1) Embrace cats - lets make sure our cats feel confident and valued (if that is the truth) no matter how elusive, finicky, weird, or stubborn they may be,

    2) Be Very Patient - cats are slow to respond, aren’t in the business of people-pleasing, don’t really need you, and will wander the edges of his world no matter how much space you give them - all of which can be nerve-racking to “managers” who are in the business of controlling output,

    3) Expect “Procrastination” - you need to work in at least one third of actual production time as a task dedicated to Thinking - a highly underrated and misunderstood necessity for solid results. If your creative innkeeper goes quiet and becomes suddenly aloof, avoids you at all costs, and hides in the bathroom stalls, I can guarantee that he is in a very deep state of creativity. Just because the hands aren’t moving and the mouth isn’t babbling doesn’t mean work is not getting done. It is... and the more distance you can give them better the work will be. You can set a limit on that time, but at least know that some daydreaming time is a requisite.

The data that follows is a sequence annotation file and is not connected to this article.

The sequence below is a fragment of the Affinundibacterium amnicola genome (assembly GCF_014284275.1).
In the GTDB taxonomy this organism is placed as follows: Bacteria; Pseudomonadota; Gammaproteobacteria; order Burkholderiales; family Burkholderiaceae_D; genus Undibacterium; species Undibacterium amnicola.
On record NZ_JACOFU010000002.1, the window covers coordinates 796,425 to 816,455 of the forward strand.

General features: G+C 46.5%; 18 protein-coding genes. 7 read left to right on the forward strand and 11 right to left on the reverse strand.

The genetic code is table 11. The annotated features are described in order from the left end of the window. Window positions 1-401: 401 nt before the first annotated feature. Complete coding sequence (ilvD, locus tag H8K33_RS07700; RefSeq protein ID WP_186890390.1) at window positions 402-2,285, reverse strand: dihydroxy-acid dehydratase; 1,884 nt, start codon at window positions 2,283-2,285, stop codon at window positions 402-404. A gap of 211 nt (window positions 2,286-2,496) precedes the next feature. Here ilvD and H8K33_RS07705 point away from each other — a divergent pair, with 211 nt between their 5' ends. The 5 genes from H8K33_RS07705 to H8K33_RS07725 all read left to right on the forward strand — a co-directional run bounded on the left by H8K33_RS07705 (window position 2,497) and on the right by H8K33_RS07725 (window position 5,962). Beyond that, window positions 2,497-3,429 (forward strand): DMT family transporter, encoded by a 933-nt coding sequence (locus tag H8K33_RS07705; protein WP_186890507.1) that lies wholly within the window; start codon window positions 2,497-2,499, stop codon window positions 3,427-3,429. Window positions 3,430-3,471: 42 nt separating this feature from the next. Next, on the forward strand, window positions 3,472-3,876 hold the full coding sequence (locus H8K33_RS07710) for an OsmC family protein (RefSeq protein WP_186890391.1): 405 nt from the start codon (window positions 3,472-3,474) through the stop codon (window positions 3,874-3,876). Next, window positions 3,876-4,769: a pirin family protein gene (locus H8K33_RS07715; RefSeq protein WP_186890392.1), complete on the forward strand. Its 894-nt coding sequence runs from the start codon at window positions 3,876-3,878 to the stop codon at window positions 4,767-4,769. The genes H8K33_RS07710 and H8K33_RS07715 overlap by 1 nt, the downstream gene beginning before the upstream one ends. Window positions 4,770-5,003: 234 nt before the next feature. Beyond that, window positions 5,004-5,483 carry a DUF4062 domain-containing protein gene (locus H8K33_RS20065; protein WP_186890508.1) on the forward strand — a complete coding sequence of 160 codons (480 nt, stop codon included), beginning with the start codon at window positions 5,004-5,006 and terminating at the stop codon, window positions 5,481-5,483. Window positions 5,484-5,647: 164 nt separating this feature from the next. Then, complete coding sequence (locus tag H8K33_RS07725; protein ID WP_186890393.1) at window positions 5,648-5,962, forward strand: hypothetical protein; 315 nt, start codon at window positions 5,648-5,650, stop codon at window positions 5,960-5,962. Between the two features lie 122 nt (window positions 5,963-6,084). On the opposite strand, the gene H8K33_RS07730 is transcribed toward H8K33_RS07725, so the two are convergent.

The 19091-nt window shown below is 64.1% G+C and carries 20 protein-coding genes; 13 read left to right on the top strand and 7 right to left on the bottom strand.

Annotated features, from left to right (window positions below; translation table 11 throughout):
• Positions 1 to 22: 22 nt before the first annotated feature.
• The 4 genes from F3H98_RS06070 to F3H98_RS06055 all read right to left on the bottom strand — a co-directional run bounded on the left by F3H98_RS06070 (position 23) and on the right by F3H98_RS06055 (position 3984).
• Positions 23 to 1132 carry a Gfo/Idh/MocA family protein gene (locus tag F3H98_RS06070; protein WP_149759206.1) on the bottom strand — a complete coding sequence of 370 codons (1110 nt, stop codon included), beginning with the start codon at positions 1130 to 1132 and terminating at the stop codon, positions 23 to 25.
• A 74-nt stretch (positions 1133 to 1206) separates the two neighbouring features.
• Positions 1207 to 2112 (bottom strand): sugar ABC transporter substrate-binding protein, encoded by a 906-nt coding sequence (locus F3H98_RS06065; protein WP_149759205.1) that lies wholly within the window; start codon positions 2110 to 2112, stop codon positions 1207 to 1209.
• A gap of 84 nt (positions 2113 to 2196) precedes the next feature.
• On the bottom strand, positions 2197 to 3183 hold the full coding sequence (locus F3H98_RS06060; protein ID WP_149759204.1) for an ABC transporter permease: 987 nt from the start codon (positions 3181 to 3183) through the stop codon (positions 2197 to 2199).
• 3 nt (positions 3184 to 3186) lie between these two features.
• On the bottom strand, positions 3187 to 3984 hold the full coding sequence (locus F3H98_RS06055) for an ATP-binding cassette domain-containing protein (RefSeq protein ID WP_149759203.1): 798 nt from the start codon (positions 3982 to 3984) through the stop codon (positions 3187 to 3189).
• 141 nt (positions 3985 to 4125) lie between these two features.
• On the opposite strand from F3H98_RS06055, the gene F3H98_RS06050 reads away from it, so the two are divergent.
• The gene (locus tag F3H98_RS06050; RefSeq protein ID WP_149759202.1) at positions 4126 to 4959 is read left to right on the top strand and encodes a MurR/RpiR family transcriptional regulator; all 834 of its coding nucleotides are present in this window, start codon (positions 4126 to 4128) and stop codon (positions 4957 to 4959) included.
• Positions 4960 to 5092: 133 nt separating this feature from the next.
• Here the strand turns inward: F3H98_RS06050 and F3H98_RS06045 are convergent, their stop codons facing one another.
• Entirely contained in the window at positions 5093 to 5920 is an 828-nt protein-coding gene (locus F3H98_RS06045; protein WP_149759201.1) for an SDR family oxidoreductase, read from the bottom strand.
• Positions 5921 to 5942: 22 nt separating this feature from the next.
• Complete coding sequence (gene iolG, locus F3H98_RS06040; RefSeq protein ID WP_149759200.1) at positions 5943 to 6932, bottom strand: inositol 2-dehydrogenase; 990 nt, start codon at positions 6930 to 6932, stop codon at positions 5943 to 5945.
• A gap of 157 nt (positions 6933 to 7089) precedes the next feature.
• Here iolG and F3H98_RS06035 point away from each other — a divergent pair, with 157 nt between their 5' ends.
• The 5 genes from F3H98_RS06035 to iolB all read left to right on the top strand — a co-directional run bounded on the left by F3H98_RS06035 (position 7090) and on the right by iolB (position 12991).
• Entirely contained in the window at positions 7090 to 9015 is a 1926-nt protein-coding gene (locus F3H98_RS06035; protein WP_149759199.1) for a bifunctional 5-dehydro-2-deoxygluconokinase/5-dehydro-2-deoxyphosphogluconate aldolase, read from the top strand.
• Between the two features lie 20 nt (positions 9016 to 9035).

When the creative’s intellectual reputation is on the line you can bet she will deliver, and it will most certainly be close to the last minute. Bet on it. But step away and trust that he will speak up if things are not going as planned. And tigers do not belong in the programmers office - let them wander the political and athletic streets of the city - they need to eat raw meat, and you don’t want creatives eating each other. For sure.

  • DCW

    Rock solid book. Found myself in a meeting where I had a very difficult situation and the book's advice was right there. It emphasizes humility and that it is up to you to make a group succeed 90 percent of the time.